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Deadly mix for disaster

No flood warning, high tide, darkness


12:35 AM December 19th, 2011

By: Inquirer Staff, December 19th, 2011 12:35 AM

WIPEOUT Rampaging waters from the Cagayan de Oro River swept away this entire community of some 400 households in Sitio Kala-Kala, Barangay Macasandig, in Cagayan de Oro City. BOBBY LAGSA/INQUIRER MINDANAO

The absence of a flood warning, high tide, darkness and a false sense of security proved disastrous for people of northern Mindanao when Tropical Storm “Sendong” came over the weekend.

Add illegal logging, rapid urbanization and mining, and the result was deadly for residents of Cagayan de Oro and Iligan cities, government and Red Cross officials said.

Entire villages were washed away, homes flattened, bridges broken and vehicles upended.

The death toll from the flash floods on Sunday rose to at least 711 in Mindanao. Hundreds remained missing.

The Philippine Red Cross (PRC) said it was a combination of factors that led to the tragedy.

“It’s unusual for Mindanao; a month’s worth of rainfall fell in only a few hours; people were already asleep; the storm hit pineapple plantations that don’t absorb water; it was high tide and waterways were heavily silted. It was unprecedented and overwhelming,” said PRC secretary general Gwendolyn Pang.

In Cagayan de Oro, the bodies, many bloated and bluish and frozen in grotesque poses, continued to pile up in funeral homes. Senior Supt. Gerardo Rosales, city police chief, said 474 bodies had been recovered. A total of 482 persons remained missing.

Officials said 214 died in Iligan, 15 in Bukidnon, five in Compostela Valley and three in Zamboanga del Norte.

The government and the Red Cross appealed for help to feed, clothe and house more than 35,000 people huddled in evacuation centers as soldiers battled to recover bodies.

Presidential spokesperson Edwin Lacierda said that President would fly to the devastated areas on Tuesday.


Nereus Acosta, presidential adviser on environment, said the deforestation of watersheds in Lanao del Norte and Bukidnon, which feed into the major rivers of Mindanao, had worsened the effects of heavy rains.

Since there were fewer trees to hold water and prevent erosion, the flow of rain water from upstream to the lowland areas turned to be stronger and more destructive.

“We can really see how vulnerable we are. When you tamper with the watersheds and the forests, we become vulnerable,” Acosta said.

Acosta said small-scale and illegal mining played a role, too, in the tragedy although it was “minor” compared to deforestation.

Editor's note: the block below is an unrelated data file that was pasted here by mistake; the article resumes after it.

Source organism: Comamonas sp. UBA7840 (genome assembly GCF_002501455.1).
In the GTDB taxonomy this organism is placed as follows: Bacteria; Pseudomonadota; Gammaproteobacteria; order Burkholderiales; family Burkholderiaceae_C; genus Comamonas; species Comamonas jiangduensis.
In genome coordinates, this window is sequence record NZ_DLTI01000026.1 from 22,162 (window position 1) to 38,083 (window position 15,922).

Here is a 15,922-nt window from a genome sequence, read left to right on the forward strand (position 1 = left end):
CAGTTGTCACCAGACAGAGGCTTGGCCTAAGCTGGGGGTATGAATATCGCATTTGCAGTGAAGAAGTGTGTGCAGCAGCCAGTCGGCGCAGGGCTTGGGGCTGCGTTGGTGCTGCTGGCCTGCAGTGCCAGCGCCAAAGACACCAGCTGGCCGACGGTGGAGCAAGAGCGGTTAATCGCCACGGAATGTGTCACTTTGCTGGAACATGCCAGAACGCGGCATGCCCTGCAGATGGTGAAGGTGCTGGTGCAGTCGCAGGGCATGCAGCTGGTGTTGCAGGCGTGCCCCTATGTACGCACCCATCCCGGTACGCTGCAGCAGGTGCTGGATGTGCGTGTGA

He noted there was some small-scale mining near the city, which could have contributed to the siltation of the river.

Leo Jasareno, Mines and Geosciences Bureau chief, said the topography of the two cities also rendered them prone to massive flooding. These are low-lying areas with reduced capacity to accommodate rushing water from the deforested upstream rivers.


Jasareno said the two cities’ capacity to hold water had been reduced due to rapid urbanization. This decreased the area for water runoff and caused the siltation of the Cagayan River, he said.

“The tributaries could not hold the load from Cagayan River. It has to go somewhere,” he said.

Acosta also noted that the heavy rains from Sendong caught the local officials unawares. While Mindanao receives rain at this time of the year, typhoons, which often move northward to the Visayas or Luzon, usually do not pose a threat.

Some local officials became “complacent” and it appeared that the Cagayan River did not have a warning system to alert authorities and residents of overspilling, Acosta said.

“They said there had been floods before but nobody died. We’ve had floods for the past two Christmases now,” an exasperated Acosta said.

Less water than Ondoy’s

Northern Mindanao usually experiences some rains at this time of the year but not as much as the downpour dumped by Sendong.

The Philippine Atmospheric, Geophysical and Astronomical Services Administration (Pagasa) said Sendong carried less rain than Tropical Storm “Ondoy,” which put 80 percent of Manila underwater.

Ondoy poured 300 millimeters of rain in six hours. Sendong, on the other hand, dumped 180 mm on Lumbia Airport in Misamis Oriental in a span of 24 hours starting at 8 a.m. of Dec. 16, according to Pagasa data.

The National Disaster Risk Reduction and Management Council (NDRRMC) said residents of areas in the path of Sendong had not been warned about the extraordinarily large volume of rainfall expected from the storm.

“There was no (warning) about the amount of rainfall. But Pagasa was accurate about the passage of the storm, about the coverage of areas that could possibly be affected by rains,” said Edgardo Ollet, NDRRMC operations center chief.

He said the agency passed on Pagasa’s storm warning advisory to local disaster management councils of the affected areas in Mindanao and the Visayas.

But the local councils evidently did not expect flash floods of Ondoy-like proportions.

“They did not prepare for this level or intensity of the storm because these places had not experienced the level of typhoons like those felt in Luzon,” Ollet said.

There were reports that local disaster councils had not been convened before Sendong’s arrival, with local officials being quoted as saying that storms don’t usually pass their way.

Educate people

The PRC urged local government units in the area to be prepared for disasters by ensuring that people know how to handle disaster situations.

“The best way to prepare is educate people about the effects of the changing climate in their own language. And to communicate that they can help reduce the risk of disaster and hazards. Community people should be empowered with knowledge and information as well as training,” Pang said.